-- It's the best woodworking show since the invention of wood... New episodes at: http://www.stumpynubs.com

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StumpyNubs

6239 posts in 1489 days


#11 posted 03-03-2011 04:22 AM

Just having a little fun, Bentlyj, nothing personal.

-- It's the best woodworking show since the invention of wood... New episodes at: http://www.stumpynubs.com

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bunkie

411 posts in 1835 days


#12 posted 03-03-2011 06:01 AM

Sounds like this is an opportunity to learn how to weld. Some flanges on that iron pipe should do it…

BTW, Grizzley sells the riser kit for around $65 and, I’m told, it fits most of the 14” saws out there.

-- Altruism is, ultimately, self-serving

View David Kirtley's profile

David Kirtley

1281 posts in 1686 days


#13 posted 03-03-2011 02:16 PM

StumpyNubs:

Normally i would be all for saying wood is strong enough for most stuff. In this case, you are already getting way close to the “bad things happening” kind of stresses. I have a riser block on mine. I already have trouble keeping the blade tensioned enough with a cast iron riser block. I had to switch to a stronger spring. Some people start getting things like stripped tensioners and cracked frames.It does not track as well as it did without the riser. I will probably take it out once I run out of the 105” blades.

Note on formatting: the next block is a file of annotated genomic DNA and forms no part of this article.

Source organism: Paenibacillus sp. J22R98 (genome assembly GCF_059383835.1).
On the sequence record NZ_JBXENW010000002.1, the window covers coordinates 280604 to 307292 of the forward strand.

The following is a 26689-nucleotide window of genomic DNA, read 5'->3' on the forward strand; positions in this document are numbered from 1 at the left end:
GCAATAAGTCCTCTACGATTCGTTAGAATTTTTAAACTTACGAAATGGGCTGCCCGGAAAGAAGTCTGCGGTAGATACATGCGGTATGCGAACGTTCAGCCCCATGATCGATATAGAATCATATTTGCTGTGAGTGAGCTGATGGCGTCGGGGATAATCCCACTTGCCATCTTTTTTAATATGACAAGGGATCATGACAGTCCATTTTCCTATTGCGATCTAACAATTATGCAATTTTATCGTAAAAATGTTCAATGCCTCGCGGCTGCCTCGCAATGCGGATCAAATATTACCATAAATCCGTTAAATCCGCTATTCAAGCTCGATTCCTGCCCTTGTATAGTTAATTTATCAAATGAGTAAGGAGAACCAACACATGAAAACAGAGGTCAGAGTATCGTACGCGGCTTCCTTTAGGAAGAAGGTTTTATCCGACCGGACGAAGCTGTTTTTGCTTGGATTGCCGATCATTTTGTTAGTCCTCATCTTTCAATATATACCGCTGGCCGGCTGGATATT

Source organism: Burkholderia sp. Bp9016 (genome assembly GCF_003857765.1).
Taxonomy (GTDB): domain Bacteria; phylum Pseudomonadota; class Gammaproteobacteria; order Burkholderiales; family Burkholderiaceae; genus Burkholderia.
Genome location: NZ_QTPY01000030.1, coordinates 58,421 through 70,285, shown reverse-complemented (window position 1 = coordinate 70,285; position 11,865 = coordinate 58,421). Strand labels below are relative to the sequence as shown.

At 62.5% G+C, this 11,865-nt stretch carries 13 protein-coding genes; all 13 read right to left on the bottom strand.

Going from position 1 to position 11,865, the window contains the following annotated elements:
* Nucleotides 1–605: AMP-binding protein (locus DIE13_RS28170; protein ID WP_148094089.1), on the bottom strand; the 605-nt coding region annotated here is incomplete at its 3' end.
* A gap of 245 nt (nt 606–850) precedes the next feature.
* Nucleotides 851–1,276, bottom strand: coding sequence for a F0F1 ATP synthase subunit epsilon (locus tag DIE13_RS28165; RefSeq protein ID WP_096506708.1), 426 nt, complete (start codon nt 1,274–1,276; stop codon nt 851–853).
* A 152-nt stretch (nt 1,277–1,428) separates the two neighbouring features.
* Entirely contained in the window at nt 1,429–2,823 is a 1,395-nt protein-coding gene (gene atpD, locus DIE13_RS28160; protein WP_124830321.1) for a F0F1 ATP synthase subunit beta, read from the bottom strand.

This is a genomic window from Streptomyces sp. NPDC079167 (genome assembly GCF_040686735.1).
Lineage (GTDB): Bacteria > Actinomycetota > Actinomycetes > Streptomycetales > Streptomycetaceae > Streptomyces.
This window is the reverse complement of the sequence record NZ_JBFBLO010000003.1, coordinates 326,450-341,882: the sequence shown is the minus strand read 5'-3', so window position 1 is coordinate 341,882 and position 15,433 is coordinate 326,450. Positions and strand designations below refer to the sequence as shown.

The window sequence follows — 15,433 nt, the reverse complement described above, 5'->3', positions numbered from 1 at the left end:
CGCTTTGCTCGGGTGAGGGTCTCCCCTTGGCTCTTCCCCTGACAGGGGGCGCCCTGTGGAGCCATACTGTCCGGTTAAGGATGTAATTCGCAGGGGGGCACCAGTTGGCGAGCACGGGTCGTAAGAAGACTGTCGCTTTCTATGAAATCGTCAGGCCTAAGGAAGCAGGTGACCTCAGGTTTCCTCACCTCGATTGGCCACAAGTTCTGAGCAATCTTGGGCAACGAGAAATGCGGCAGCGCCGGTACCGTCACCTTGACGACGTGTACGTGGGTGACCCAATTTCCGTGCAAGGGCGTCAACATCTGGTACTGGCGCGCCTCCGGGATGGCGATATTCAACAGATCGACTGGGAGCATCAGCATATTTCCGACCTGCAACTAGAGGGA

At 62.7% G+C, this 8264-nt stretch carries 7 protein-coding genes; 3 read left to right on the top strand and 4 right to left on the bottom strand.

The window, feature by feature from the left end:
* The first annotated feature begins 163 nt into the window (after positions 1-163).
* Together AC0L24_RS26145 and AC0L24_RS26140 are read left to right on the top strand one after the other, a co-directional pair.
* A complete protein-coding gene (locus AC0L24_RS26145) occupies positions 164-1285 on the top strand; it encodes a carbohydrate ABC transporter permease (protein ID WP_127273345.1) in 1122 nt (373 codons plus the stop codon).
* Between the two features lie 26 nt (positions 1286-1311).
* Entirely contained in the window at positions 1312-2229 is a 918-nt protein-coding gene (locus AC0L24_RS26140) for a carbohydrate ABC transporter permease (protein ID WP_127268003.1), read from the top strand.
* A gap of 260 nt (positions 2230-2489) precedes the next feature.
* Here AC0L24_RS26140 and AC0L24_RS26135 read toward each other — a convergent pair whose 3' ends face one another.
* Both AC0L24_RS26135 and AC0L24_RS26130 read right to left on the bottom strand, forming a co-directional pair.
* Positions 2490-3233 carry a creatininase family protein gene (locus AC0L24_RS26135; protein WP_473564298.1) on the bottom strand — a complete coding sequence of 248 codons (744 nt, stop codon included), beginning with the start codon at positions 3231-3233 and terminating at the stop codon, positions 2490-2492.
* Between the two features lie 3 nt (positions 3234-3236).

When you have mixed materials with differing properties, you get weird stress concentrations that make things break well under their theoretical maximum strength.

-- Woodworking shouldn't cost a fortune: http://lowbudgetwoodworker.blogspot.com/

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BigTiny

1664 posts in 1576 days


#14 posted 03-04-2011 02:54 AM

If you’re determined to do this, might I suggest Lignum Vitae? No worries there about humidity changes.

-- The nicer the nice, the higher the price!

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Dusty56

11663 posts in 2376 days


#15 posted 03-06-2011 08:39 AM

StumpyNubs , I’d hate to see your nickname become fact while trying to save a hundred bucks : (
Were you also going to make a wooden bolt and nuts and blade guards to go along with the riser block and bearing holders ?

-- I'm absolutely positive that I couldn't be more uncertain!